The activists stand up and sing to interrupt the auctions as an act of symbolic civil disobedience, but also as direct action, to physically disrupt the process and, by taking up time, prevent the sale of as many homes as possible. On Thursday, there were originally supposed to be 14 homes on the block; three were actually auctioned off. “We disrupted the process in a real way,” Gargamelli noted. Because the organizers had successfully kept their plans a secret, the court wasn't prepared for them; when court officers recognized some of them, they moved through the courtroom, making everyone in the room go back outside and surrender their cell phones to an officer. The auction, which was supposed to start at 2:30, wound up getting underway just before 3:00, and the courtroom had to close at 4:30. Because several court officers were required to escort out those arrested, the organizers presumed that the process was cut short because they didn't have enough security.
Nine people were escorted out, singing, in handcuffs with the expectation of a ticket for a violation. Thus far, all of the Brooklyn auction blockades (this was the tenth action citywide taken by Organizing for Occupation-affiliated groups) have resulted in violations for those arrested except for one misdemeanor charge. “We're not angry, we're not resisting arrest,” Eichenbaum-Pikser explained at the training before the action. Instead, she said, they sing to bring something beautiful into that space. “We're highlighting the ugliness and violence and injustice that happens in those courtrooms.”
They kept singing as they were led through the courthouse, switching as they faded from earshot of the auctioneer to a verse of the song that addressed their arresting officers instead.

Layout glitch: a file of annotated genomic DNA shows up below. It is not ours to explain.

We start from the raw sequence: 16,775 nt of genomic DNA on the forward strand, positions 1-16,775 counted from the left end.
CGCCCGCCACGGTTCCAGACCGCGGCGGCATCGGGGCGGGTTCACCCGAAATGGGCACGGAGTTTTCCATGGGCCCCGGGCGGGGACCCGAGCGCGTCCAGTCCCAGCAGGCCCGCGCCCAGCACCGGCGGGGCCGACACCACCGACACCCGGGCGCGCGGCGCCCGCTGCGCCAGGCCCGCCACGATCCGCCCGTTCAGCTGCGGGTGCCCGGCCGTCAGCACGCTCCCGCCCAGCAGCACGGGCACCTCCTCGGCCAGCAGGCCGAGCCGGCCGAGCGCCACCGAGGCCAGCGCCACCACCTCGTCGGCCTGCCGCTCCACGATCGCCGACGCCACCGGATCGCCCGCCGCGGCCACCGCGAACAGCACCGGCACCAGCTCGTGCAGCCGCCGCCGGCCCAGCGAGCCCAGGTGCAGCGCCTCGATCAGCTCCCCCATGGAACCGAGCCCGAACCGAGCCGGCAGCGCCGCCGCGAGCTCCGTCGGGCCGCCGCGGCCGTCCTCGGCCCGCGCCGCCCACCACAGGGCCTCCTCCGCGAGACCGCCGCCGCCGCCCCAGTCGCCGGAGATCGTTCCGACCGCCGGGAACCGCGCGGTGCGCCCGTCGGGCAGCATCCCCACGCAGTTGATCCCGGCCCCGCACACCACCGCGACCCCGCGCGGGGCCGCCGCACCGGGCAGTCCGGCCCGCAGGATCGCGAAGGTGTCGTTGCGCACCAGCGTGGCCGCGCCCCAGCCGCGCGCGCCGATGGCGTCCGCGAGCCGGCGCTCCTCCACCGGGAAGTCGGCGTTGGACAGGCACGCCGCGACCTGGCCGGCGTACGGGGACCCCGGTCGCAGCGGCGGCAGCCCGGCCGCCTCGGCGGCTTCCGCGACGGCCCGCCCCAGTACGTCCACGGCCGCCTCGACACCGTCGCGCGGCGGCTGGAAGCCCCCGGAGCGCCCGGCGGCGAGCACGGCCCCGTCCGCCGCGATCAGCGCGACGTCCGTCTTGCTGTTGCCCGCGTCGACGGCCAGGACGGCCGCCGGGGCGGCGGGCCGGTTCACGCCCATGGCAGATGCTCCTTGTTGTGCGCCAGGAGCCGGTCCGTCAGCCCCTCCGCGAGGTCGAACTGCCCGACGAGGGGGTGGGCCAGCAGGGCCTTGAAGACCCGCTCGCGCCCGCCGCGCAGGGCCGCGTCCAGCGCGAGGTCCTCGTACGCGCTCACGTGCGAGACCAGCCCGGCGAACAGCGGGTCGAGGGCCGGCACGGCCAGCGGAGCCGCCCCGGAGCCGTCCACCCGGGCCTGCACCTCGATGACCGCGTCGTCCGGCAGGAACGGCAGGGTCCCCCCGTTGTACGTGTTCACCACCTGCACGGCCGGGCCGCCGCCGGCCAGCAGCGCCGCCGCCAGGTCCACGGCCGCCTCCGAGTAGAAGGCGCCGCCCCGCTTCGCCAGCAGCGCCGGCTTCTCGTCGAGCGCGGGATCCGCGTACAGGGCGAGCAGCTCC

A Message to Homeowners
With the crisis showing no signs of stopping, direct action often seems like last hope for homeowners. But do actions like these really stand a chance of solving the larger problem?
“It's a message to homeowners that people care, a message to the court,” Gargamelli said. “It's a message to the investors that they're doing something morally wrong, even if they refer to it as business.” (And at least some of the message seems to be getting to them—as we stood outside the courtroom after the arrests, one investor walked by and started humming the melody to “Listen Auctioneer.” Others greeted the start of the song with a sort of grudging humor --“There they go,” one muttered.)
Carlos Rivera, a Bronx homeowner who is facing foreclosure himself, is evidence that the message works. “I found out I'm not alone,” he said. He came to Brooklyn Thursday to take part in the action and was arrested in support of strangers—he explained that he balances looking for a job since losing his, fighting his own battle, and taking part in activism. “Bridges must be formed between people on all these issues,” he said, citing the work of the new Home Defenders League, a national movement advocating for the interests of homeowners who are underwater, facing foreclosure, or have lost their homes, as an example.
As Organizing for Occupation moves forward, Schwartz-Orbach explained, they're taking steps to coordinate with families facing foreclosure, so they can attempt to shut down specific auctions and support specific homeowners who are in danger of losing their homes. It's work that's grounded in the community, in a sense of solidarity between homeowners like Rivera, volunteers like Schwartz-Orbach, and professionals like Gargamelli, who'd been at the courthouse just that morning representing a client, and noted that she's perfectly happy to take arrests and risk her law license in support of homeowners.
“I had been involved in various activist groups, but this is the first time that I really felt like I could commit 100% [to getting arrested] and I think that's just because of the feeling of O for O,” Schwartz-Orbach said. “We are in the right. Nobody could think we're in the wrong in this situation.”